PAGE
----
On May 25, NPR published a story entitled “WhyYour Health Insurer Doesn’t Care About Your Big Bills.” Basically, this is about a patient who worked in the insurance industry, so understood all the lingo, and was horrified that he was being charged for services he hadn’t received, and way overcharged for other procedures. Not only didn’t his insurance care about the costs but the hospital sued him as he was responsible for a 10% deductible.
I posted this story to my Facebook page and have been amazed at the number of people who have commented about having similar issues. Since even with the best coverage, many people are responsible for paying deductibles, it’s in our best interest to review medical bills and “haggle.”
Consider the following
• Before you have a procedure, surgery etc.
- Find out what the real cost is, so you have a reasonable number to use when starting a discussion. Check your insurance carrier’s website. Use sites such as Healthcare Blue Book, and New Choice Health to get a better understanding of costs.
- Visit the billing person or the manager of patient accounts at the doctor’s office or hospital. You can ask if they would consider adjusting the price to make it more affordable for you. Some providers will charge less if you pay immediately.
- Inquire about outpatient surgery center versus inpatient surgery
• If you’ve already had the procedure or emergent care etc.
- Check your medical bill for errors. You have a right to ask for an itemized statement and audit it for unnecessary charges such as double billing and unexpected hospital fees. To learn more how medical billing works, plus how to interpret your bill, check out Understanding Medical Bills.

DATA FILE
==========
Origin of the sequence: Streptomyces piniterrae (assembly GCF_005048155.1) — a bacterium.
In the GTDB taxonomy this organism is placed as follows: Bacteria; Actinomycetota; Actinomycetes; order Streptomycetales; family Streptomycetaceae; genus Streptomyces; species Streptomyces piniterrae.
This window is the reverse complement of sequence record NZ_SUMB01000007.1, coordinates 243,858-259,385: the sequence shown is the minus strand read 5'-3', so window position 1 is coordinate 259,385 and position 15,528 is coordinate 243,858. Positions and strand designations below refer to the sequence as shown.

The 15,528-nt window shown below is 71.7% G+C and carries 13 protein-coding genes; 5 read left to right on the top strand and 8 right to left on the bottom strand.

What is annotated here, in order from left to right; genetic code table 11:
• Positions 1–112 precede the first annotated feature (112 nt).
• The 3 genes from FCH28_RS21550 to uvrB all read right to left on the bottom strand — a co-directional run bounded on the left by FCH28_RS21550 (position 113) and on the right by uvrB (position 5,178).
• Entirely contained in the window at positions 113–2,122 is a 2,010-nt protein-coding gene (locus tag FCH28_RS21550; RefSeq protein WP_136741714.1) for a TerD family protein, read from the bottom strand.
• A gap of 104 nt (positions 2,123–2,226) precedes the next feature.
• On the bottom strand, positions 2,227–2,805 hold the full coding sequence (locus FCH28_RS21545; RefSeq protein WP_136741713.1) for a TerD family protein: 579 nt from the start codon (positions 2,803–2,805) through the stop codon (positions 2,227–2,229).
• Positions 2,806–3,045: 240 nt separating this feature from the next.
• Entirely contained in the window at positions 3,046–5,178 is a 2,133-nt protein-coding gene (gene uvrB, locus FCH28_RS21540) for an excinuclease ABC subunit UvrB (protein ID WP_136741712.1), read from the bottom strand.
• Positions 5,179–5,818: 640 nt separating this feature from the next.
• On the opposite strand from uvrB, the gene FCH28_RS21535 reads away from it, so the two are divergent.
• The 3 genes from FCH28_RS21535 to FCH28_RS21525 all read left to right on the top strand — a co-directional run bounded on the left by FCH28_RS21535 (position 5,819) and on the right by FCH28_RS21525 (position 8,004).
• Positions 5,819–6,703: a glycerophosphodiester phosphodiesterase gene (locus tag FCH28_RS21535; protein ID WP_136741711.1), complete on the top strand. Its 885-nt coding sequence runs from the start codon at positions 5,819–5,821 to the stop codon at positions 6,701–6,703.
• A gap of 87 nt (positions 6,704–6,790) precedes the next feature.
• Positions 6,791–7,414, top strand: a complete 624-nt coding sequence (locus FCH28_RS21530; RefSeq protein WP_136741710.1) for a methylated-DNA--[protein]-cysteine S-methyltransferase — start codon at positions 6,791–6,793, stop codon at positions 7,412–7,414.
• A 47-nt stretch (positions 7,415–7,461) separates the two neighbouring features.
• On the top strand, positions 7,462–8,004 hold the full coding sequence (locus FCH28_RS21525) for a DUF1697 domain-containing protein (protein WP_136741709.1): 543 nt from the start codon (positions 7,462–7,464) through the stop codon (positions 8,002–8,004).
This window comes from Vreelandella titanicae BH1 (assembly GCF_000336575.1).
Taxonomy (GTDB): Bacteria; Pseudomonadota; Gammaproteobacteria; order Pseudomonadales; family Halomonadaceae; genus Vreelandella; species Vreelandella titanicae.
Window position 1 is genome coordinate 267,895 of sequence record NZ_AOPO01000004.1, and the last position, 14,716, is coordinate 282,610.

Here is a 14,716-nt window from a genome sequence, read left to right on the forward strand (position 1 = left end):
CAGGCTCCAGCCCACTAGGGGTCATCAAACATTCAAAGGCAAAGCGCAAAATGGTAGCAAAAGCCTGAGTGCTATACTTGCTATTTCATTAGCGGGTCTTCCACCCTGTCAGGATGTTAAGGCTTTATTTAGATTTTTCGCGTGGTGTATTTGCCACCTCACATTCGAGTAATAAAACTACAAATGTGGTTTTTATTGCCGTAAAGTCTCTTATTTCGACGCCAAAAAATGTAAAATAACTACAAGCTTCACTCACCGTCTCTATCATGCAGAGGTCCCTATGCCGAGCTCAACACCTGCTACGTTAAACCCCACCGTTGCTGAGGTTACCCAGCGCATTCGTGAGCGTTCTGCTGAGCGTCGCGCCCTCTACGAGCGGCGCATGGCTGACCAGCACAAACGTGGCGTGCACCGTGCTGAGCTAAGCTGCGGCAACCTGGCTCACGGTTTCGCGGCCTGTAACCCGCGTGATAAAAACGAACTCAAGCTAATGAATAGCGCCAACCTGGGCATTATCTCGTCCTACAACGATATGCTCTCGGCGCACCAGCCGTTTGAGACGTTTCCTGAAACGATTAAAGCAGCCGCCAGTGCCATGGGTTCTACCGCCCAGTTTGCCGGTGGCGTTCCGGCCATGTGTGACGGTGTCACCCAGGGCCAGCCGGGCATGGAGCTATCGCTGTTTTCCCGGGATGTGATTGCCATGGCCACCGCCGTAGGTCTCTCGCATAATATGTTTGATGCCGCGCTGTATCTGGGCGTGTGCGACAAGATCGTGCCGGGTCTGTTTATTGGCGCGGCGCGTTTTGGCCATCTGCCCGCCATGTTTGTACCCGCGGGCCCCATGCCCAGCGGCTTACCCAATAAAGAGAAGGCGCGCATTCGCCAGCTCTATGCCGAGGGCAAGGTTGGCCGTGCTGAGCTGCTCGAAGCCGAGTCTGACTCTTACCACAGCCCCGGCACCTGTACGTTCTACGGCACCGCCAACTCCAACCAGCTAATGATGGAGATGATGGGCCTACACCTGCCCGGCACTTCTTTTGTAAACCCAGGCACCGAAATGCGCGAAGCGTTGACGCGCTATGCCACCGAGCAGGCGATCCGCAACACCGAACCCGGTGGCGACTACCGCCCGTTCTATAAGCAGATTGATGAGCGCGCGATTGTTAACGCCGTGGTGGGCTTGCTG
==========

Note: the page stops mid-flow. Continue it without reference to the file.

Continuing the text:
- Negotiate Afterward: Ask for a discount. Hospitals will consider this as getting something is better than nothing. “Go up the chain of command, calling the billing manager or the vice president of finance and so on, building a relationship with each person by telling your story. Make sure you write down every person’s name, title, and contact information; the date and time you called; what you asked; and what each person said. If you reach an agreement, get it in writing.
- Don’t pay by credit card if you are looking for a discount as it puts you in a weaker bargaining position.
- Inquire about a payment plan
- If you aren’t getting anywhere, call in a pro. Sometimes condition specific health organizations can direct you to someone who can help advocate for you. Depending on where you live, senior health groups can provide a patient or medical billing advocate.